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How are age-related differences in sleep quality associated with health outcomes? An epidemiological investigation in a UK cohort of 2406 adults
  1. Andrew Gadie1,
  2. Meredith Shafto2,
  3. Yue Leng3,
  4. Cam-CAN,
  5. Rogier A Kievit4
  1. 1 MRC Cognition and Brain Sciences Unit, Cambridge, UK
  2. 2 Department of Psychology, University of Cambridge, Cambridge, UK
  3. 3 Department of Psychiatry, University of California, San Francisco, California, USA
  4. 4 Cambridge Centre for Ageing and Neuroscience (Cam-CAN), University of Cambridge and MRC Cognition and Brain Sciences Unit, Cambridge, UK
  1. Correspondence to Dr Rogier A Kievit; rogier.kievit{at}


Objectives To examine age-related differences in self-reported sleep quality and their associations with health outcomes across four domains: physical health, cognitive health, mental health and neural health.

Setting Cambridge Centre for Ageing and Neuroscience (Cam-CAN) is a cohort study in East Anglia/England, which collected self-reported health and lifestyle questions as well as a range of objective measures from healthy adults.

Participants 2406 healthy adults (age 18–98) answered questions about their sleep quality (Pittsburgh Sleep Quality Index (PSQI)) and measures of physical, cognitive, mental and neural health. A subset of 641 individuals provided measures of brain structure.

Main outcome measures PSQI scores of sleep and scores across tests within the four domains of health. Latent class analysis (LCA) is used to identify sleep types across the lifespan. Bayesian regressions quantify the presence, and absence, of relationships between sleep quality and health measures.

Results Better self-reported sleep is generally associated with better health outcomes, strongly so for mental health, moderately for cognitive and physical health, but not for sleep quality and neural health. LCA identified four sleep types: ‘good sleepers’ (68.1%, most frequent in middle age), ‘inefficient sleepers’ (14.01%, most frequent in old age), ‘delayed sleepers’ (9.28%, most frequent in young adults) and ‘poor sleepers’ (8.5%, most frequent in old age). There is little evidence for interactions between sleep quality and age on health outcomes. Finally, we observe U-shaped associations between sleep duration and mental health (depression and anxiety) as well as self-reported general health, such that both short and long sleep were associated with poorer outcomes.

Conclusions Lifespan changes in sleep quality are multifaceted and not captured well by summary measures, but instead should be viewed as as partially independent symptoms that vary in prevalence across the lifespan. Better self-reported sleep is associated with better health outcomes, and the strength of these associations differs across health domains. Notably, we do not observe associations between self-reported sleep quality and white matter.

  • ageing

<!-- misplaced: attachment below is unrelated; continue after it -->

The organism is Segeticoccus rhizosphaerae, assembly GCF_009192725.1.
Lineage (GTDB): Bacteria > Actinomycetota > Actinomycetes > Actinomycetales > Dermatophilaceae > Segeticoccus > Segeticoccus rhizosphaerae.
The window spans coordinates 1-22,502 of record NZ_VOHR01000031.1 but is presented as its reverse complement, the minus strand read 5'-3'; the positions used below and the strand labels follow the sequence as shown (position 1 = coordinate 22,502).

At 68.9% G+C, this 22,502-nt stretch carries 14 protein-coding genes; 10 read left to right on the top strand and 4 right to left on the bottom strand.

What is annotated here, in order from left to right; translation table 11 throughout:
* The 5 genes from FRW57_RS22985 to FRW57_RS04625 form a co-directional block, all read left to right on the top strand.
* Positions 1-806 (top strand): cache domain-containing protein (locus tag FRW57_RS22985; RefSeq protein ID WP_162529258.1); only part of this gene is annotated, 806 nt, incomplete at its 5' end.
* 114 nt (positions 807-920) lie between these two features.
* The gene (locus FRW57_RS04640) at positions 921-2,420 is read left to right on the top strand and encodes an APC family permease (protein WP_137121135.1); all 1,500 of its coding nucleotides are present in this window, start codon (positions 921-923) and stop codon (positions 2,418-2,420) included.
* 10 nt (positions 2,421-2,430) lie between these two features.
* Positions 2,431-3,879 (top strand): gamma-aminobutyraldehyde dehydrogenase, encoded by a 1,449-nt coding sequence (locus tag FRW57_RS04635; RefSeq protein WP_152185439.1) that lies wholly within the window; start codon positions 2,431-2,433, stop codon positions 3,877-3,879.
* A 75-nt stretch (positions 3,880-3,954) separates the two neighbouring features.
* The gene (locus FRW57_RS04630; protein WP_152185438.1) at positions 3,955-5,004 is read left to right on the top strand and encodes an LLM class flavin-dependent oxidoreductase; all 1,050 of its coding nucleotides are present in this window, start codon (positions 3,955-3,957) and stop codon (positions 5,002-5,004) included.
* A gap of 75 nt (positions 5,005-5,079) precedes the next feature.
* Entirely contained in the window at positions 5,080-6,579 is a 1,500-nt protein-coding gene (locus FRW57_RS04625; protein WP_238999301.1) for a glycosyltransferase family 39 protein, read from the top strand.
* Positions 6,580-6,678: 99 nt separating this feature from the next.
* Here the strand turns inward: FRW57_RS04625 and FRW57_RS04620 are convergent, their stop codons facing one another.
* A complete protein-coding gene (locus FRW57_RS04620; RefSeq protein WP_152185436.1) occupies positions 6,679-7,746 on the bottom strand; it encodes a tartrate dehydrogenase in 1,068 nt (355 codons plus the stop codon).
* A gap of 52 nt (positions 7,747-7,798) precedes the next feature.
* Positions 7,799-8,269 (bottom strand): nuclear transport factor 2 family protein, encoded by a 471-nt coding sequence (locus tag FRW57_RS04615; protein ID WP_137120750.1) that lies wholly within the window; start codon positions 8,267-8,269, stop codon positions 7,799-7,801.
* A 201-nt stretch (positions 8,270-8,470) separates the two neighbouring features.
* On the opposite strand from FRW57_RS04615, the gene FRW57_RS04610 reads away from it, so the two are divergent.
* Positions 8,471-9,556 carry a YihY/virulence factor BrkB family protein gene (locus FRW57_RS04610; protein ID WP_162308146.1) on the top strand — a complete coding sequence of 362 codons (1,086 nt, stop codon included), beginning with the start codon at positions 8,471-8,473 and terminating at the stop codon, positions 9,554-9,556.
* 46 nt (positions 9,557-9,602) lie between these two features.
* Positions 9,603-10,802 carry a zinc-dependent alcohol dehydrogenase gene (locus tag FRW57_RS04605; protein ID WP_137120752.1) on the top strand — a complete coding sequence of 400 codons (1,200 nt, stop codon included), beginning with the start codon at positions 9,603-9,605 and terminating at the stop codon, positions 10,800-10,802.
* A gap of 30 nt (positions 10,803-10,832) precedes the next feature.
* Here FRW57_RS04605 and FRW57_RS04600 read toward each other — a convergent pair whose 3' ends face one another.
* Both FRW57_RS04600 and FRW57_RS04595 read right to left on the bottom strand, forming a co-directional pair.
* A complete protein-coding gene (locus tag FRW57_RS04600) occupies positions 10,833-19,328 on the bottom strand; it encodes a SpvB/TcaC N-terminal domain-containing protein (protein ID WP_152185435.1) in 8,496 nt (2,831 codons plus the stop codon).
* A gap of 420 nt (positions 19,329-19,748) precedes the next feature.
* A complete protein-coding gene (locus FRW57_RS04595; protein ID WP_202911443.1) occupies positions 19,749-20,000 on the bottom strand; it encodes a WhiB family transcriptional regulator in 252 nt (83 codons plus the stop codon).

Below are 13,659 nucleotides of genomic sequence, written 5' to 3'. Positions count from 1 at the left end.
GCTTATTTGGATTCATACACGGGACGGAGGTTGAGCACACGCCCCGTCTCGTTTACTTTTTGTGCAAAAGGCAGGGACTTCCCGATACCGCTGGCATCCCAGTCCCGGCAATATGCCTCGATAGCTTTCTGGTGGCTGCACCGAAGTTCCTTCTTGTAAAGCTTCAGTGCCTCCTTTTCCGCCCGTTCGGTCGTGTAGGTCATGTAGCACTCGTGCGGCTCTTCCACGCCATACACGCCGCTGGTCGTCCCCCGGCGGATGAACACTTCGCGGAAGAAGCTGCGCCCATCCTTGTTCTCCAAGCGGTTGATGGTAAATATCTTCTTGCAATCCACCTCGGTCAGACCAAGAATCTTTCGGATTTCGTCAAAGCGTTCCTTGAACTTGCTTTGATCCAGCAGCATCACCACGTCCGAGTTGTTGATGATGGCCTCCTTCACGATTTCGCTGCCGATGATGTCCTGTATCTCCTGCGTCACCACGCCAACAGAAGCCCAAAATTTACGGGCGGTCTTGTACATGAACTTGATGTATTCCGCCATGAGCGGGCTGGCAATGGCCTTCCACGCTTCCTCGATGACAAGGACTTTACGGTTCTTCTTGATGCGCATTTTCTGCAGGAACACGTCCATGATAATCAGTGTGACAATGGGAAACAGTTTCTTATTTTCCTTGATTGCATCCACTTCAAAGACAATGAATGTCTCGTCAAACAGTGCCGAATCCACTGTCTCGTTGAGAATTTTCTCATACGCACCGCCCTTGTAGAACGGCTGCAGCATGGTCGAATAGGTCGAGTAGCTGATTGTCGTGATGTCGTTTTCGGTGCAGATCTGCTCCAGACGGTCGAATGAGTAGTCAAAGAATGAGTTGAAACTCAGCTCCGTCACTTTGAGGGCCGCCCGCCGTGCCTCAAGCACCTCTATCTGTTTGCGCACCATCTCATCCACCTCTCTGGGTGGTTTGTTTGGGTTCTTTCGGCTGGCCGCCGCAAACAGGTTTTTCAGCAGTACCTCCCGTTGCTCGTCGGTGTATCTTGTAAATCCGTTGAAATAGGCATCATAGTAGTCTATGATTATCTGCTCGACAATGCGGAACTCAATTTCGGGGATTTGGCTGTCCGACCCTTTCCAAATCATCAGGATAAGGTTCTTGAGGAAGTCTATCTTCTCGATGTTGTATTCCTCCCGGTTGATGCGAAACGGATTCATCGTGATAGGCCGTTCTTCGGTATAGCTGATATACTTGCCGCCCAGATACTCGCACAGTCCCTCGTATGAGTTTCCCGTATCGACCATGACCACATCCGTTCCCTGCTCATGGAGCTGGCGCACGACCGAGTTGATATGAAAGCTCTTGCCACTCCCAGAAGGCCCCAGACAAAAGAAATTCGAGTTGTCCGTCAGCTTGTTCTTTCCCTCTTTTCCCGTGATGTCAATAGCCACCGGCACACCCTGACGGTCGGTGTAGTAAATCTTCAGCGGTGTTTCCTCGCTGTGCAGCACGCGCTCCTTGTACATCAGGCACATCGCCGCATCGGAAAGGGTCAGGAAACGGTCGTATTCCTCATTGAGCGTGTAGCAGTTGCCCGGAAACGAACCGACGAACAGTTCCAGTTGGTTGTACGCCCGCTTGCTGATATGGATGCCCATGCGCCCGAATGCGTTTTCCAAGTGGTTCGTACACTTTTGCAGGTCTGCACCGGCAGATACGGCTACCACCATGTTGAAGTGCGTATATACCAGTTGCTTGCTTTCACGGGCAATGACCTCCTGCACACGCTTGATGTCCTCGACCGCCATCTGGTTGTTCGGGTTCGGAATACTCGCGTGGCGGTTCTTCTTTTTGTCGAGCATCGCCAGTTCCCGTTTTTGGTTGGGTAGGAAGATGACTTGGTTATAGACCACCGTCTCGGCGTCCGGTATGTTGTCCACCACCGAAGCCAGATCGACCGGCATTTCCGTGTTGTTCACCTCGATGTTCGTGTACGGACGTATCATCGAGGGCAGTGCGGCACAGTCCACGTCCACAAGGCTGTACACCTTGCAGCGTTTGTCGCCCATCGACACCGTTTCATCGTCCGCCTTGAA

• sleep quality
  • healthy ageing
  • cognition
  • mental health
  • cognition
  • white matter
  • physical health

This is an Open Access article distributed in accordance with the terms of the Creative Commons Attribution (CC BY 4.0) license, which permits others to distribute, remix, adapt and build upon this work, for commercial use, provided the original work is properly cited. See:

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  • Contributors AG, RK and MS designed the study. AG and RAK performed the analyses. CC organised and conducted the data collection. AG, MS and RAK wrote the manuscript. YL provided considerable expertise on sleep and poor sleep outcomes. All authors approved the final manuscript.

  • Funding The Cambridge Centre for Ageing and Neuroscience (Cam-CAN) research was supported by the Biotechnology and Biological Sciences Research Council (grant number BB/H008217/1). RAK is supported by the Sir Henry Wellcome Trust (grant number 107392/Z/15/Z) and by the UK Medical Research Council Programme (MC-A060-5PR60).

  • Competing interests None declared.

  • Ethics approval Ethical approval for the study was obtained from the Cambridgeshire 2 (now East of England-Cambridge Central) Research Ethics Committee (reference: 10/H0308/50).

  • Provenance and peer review Not commissioned; externally peer reviewed.

  • Data sharing statement The raw data and analysis code are available upon signing a data sharing request form (see for more detail).

  • Collaborators The Cam-CAN corporate author consists of the project principal personnel: Lorraine K Tyler, Carol Brayne, Edward T Bullmore, Andrew C Calder, Rhodri Cusack, Tim Dalgleish, John Duncan, Richard N Henson, Fiona E Matthews, William D Marslen-Wilson, James B Rowe; Research Associates: Karen Campbell, Teresa Cheung, Simon Davis, Linda Geerligs, Anna McCarrey, Abdur Mustafa, Darren Price, David Samu, Jason R Taylor, Matthias Treder, Kamen Tsvetanov, Janna van Belle, Nitin Williams; Research Assistants: Lauren Bates, Tina Emery, Sharon Erzinçlioglu, Sofia Gerbase, Stanimira Georgieva, Claire Hanley, Beth Parkin, David Troy; Affiliated Personnel: Tibor Auer, Marta Correia, Lu Gao, Emma Green, Rafael Henriques; Research Interviewers: Jodie Allen, Gillian Amery, Liana Amunts, Anne Barcroft, Amanda Castle, Cheryl Dias, Jonathan Dowrick, Melissa Fair, Hayley Fisher, Anna Goulding, Adarsh Grewal, Geoff Hale, Andrew Hilton, Frances Johnson, Patricia Johnston, Thea Kavanagh-Williamson, Magdalena Kwasniewska, Alison McMinn, Kim Norman, Jessica Penrose, Fiona Roby, Diane Rowland, John Sargeant, Maggie Squire, Beth Stevens, Aldabra Stoddart, Cheryl Stone, Tracy Thompson, Ozlem Yazlik; administrative staff: Dan Barnes, Marie Dixon, Jaya Hillman, Joanne Mitchell, Laura Villis.

  • Correction notice This article has been corrected since it was published online. Author comments, erroneously inserted in the PDF, have been removed.

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